The United Nation's children's agency has said it has reports that 30 children have been shot dead by gunfire in the clampdown on Syria's opposition protests over the last number of months.

The UN Children's Fund (UNICEF) has also raised concerns about children who have been detained and tortured.

Syrian state media had said earlier that an inquiry would be carried out into the death of a 13-year-old boy who was allegedly tortured by Syrian security forces.

The 13-year-old Syrian boy was allegedly tortured and killed by security forces in the flashpoint Daraa region.

Meanwhile, three civilians were shot dead today by Syrian security forces at Rastan in the centre of the country and in the southern region of Daraa.

Earlier, Syrian President Bashar al-Assad issued a general amnesty after ten weeks of protests against his 11-year rule and a military crackdown which has drawn international condemnation.

The amnesty covers 'all members of political movements, including the Muslim Brotherhood'.

Membership of the Brotherhood, which led an armed uprising against Assad's father in 1982, is punishable by death in Syria.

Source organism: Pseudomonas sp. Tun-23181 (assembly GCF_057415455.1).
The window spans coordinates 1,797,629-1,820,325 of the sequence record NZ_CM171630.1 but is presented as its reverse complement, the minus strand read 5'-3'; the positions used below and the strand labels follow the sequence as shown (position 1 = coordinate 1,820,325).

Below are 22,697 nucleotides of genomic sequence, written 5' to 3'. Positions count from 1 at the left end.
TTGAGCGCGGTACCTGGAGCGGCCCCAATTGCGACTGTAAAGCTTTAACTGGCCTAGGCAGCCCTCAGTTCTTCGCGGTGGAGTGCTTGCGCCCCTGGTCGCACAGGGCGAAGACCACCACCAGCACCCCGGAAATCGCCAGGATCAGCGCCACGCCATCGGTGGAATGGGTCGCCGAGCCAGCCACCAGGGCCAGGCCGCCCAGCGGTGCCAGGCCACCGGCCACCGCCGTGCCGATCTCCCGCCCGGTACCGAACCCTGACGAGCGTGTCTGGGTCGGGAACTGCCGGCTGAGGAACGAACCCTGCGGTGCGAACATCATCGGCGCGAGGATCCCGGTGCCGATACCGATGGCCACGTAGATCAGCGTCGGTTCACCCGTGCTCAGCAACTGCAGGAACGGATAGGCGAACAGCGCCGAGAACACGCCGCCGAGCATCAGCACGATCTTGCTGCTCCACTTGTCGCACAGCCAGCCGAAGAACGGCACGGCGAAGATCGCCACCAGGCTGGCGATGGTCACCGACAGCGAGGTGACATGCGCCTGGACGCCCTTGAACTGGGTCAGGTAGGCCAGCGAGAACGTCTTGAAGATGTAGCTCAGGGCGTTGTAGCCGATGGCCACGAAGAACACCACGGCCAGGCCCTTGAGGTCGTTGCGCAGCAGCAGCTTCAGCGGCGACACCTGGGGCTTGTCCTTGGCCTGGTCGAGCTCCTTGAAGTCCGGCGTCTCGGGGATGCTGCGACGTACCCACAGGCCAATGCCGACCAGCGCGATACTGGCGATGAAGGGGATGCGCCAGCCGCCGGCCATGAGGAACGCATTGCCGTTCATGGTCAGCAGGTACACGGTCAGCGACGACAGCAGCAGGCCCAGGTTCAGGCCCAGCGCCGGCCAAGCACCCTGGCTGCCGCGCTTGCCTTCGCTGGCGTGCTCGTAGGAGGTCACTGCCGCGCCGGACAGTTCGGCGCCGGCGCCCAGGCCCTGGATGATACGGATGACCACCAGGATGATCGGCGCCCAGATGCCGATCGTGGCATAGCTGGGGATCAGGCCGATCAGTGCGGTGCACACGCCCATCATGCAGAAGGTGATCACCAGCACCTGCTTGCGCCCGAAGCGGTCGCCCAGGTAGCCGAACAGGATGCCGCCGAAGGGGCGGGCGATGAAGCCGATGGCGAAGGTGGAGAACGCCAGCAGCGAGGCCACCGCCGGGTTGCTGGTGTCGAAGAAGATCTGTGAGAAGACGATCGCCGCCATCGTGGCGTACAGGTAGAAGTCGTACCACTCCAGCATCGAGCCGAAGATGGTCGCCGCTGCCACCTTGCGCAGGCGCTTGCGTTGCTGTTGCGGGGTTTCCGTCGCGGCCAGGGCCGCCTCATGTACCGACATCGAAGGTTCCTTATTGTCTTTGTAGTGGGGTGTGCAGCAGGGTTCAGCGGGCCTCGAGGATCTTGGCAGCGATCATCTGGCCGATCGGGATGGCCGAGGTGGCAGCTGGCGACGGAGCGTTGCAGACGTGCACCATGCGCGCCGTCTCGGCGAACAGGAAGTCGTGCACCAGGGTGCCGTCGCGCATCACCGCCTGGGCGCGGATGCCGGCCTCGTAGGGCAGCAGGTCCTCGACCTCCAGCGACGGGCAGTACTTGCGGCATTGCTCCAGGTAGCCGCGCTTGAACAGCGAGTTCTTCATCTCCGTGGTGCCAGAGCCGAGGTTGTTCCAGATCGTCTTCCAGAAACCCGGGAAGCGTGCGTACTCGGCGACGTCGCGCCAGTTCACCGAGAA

Assad's move was the latest in a series of reforms -- including lifting a 48-year state of emergency and granting citizenship to stateless Kurds in eastern Syria -- aimed at addressing grievances of protesters.

But those steps have been accompanied by a ruthless military crackdown in which rights campaigners say 1,000 civilians have been killed and more than 10,000 people arrested.

Syria blames the violence on armed groups, Islamists and foreign agitators, saying more than 120 police and soldiers have been killed in the unrest nationwide.

Meanwhile, US Secretary of State Hillary Clinton has said that Syrian President Bashar al-Assad is not engaging seriously in reform and the position of his government is becoming 'less tenable' every day.

Elsewhere, Syria's exiled opposition met to close ranks and forge a plan for a democratic Syria, in the first official gathering of activists since an uprising against Baathist rule erupted 10 weeks ago.

The conference in the Turkish coastal city of Antalya, brings together a broad spectrum of opposition figures driven abroad over the last three decades, from Islamists crushed in the 1980s to Christians escaping repression.